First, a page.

When do you think a writer should follow up on a query or proposal?
Again, read the agent/editors' sites about this. Some will tell you how long you can expect to wait for a response, others won't. Look at what the average waiting time is, and for those who don't give you an indication, give them the average time before sending in a follow-up email.
What is the best part of being an editor? What is the worst part?
As a consulting editor for PYP and a freelance editor, the best part is taking good work and making it even better. As a freelancer, the worst part is having someone's first draft and being expected to work miracles, which is awful of me to say. Lately, I have been more careful who I take on as a client. I enjoy working with people who show promise, and have decided to limit myself to these people. I stink as a writing coach for those just starting out. Don't have the patience.
How does being an editor affect your own writing?
Sometimes I see things that hit me wrong and I don't know why. When I do, I study the issue and apply what I've learned in my own writing. But I usually learn more through having my own work edited. There's nothing like having a fresh set of eyes go over your work to wake up the student in you.
I see you were a 2010 Finalist, ACFW Genesis Competition. Can you give me the details of that competition?
I was a finalist in 2010 and in 2008. I had forgotten which year Give the Lady a Ride placed). American Christian Fiction Writers (ACFW) runs a contest for unpublished authors every year, and the number of participants has grown exponentially. A writer submits fifteen pages of their novel, and the submission is judged by a panel of first-round judges. This panel is composed of volunteers from within the organization with varying degrees of experience. From there, the works of the top five finalists in each genre move on to the final round, which consists of a panel of judges from the industry. Editors from major publishing companies, experienced multi-published authors, and established agents make up this panel. The winners in each category are announced at the banquet at the ACFW Conference, held in different states each year in September.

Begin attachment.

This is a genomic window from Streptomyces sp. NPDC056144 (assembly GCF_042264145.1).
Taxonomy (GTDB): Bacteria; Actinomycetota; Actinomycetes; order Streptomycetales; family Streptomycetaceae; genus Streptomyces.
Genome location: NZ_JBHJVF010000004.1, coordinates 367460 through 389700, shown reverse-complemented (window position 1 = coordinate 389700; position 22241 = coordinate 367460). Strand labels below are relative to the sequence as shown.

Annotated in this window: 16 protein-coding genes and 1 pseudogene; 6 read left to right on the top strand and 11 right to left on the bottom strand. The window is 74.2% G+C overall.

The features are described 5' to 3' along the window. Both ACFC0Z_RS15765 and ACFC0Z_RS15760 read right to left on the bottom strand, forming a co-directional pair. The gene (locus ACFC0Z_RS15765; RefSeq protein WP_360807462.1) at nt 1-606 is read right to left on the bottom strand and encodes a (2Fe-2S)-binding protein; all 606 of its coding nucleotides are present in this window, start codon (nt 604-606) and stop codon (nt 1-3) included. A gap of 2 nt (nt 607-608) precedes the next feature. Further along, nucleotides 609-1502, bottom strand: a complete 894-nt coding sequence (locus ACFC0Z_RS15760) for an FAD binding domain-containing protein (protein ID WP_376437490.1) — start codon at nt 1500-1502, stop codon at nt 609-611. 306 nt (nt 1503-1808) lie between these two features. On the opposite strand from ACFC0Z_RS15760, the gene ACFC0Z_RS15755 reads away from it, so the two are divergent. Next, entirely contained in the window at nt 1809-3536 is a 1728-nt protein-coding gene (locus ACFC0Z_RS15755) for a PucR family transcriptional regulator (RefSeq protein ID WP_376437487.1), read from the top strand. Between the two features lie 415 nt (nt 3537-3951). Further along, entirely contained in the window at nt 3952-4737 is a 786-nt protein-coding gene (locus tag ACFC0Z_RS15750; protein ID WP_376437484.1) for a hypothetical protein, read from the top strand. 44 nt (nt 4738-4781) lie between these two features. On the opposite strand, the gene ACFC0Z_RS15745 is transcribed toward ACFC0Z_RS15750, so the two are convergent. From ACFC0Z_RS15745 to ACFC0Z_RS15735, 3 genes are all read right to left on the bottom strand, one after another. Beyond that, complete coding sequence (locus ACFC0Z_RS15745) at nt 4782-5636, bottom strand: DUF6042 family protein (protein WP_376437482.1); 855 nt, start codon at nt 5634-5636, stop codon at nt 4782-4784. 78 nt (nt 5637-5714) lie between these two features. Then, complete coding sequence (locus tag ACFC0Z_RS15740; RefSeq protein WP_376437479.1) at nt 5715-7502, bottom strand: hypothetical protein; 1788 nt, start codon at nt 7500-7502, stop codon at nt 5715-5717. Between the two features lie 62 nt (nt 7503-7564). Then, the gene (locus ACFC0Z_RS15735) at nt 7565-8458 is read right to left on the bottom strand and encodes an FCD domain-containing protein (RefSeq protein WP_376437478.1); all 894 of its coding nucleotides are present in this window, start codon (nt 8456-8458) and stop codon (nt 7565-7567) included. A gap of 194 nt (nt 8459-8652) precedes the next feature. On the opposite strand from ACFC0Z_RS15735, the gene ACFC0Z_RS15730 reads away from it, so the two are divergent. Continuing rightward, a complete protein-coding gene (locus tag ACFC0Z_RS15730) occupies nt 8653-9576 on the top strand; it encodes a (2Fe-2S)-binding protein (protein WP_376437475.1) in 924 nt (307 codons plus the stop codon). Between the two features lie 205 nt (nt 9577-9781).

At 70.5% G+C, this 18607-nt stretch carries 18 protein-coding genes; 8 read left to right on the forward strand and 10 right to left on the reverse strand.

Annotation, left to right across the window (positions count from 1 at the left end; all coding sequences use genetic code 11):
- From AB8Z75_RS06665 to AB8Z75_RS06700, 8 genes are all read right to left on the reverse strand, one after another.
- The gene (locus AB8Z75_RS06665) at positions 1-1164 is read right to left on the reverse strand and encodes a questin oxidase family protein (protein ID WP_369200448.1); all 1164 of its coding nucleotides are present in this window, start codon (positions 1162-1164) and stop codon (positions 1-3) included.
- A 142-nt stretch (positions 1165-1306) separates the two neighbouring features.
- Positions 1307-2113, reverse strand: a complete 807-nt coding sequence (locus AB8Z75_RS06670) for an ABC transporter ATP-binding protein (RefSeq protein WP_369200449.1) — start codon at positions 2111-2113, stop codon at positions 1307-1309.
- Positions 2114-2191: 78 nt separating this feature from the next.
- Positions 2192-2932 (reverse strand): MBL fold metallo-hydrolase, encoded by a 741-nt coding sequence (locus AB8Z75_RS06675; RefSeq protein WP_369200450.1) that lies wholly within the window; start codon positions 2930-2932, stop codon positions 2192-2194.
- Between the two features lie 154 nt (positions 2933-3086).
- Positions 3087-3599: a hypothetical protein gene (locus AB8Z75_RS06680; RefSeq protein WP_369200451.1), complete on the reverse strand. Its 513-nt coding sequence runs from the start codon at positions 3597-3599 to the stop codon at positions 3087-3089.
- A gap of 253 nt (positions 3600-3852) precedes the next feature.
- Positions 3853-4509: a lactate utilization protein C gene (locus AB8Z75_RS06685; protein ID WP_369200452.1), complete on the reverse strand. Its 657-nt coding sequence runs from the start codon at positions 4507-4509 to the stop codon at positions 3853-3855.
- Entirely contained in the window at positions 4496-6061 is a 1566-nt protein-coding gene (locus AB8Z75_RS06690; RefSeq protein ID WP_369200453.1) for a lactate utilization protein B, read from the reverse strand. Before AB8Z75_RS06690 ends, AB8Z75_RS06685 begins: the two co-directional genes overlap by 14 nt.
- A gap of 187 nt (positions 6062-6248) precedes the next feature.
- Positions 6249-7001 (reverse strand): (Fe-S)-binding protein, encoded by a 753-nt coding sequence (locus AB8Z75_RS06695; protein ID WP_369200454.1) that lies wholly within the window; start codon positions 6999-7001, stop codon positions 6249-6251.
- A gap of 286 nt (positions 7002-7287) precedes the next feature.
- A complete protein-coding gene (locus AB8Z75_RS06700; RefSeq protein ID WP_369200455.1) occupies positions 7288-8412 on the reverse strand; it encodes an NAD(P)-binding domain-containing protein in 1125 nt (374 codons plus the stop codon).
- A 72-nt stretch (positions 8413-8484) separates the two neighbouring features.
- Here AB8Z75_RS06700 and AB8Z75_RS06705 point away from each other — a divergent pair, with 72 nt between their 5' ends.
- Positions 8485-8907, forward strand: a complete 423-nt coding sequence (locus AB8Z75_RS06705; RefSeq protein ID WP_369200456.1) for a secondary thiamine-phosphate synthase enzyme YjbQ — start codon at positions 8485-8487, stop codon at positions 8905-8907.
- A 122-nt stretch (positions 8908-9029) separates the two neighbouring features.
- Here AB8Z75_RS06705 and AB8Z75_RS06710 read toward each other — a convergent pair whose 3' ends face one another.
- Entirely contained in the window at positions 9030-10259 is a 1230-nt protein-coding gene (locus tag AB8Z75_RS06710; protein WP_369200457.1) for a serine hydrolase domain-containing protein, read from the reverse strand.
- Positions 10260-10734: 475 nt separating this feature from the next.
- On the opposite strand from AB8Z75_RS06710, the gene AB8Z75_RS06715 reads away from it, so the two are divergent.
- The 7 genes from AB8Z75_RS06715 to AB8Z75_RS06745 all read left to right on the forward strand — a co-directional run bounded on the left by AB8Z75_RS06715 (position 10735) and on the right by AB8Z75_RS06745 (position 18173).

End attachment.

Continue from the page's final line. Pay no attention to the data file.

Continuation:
Judges are requested to make comments, and some of those comments sting. Authors--myself included--need to tuck their pride away after the initial pain subsides and consider what the judge is suggesting. This contest, most major contests, is valuable for the feedback you receive. If used as a tool to improve your work, contests can up your chances of getting published.
In a previous interview with Lisa Grace she mentioned that you were her editor for her historical thriller tentatively titled The 15th Star. As an editor what is your input and focus?
When I work, I look at everything. Punctuation is my weakest suit, but beyond that, I work on grammar, sentence/paragraph/chapter construction, the broad view of the book--does it work? are there plot holes? Is the premise feasible?--to the narrowest part, "does this comma go here?" (I usually have to look that up!) Usually, with pieces that are well-written, I may suggest ways to smooth out transitions, offer alternative words, and point out things the author may have missed. With pieces that need more work, I'm afraid I pour out a serious amount of red ink.
What’s the best advice you’ve ever been given on writing? What advice would you give new or established writers?
The best advice ever is to study the craft. Every aspect of it. That's the best advice I've ever received, and the best advice I can give.
Although we’ve only touched on it in this interview, Linda is also an author. The book is called Give the Lady a Ride. It's available on Amazon.com and Barnes and Noble on line. You can find more about Linda and her writing by clicking here.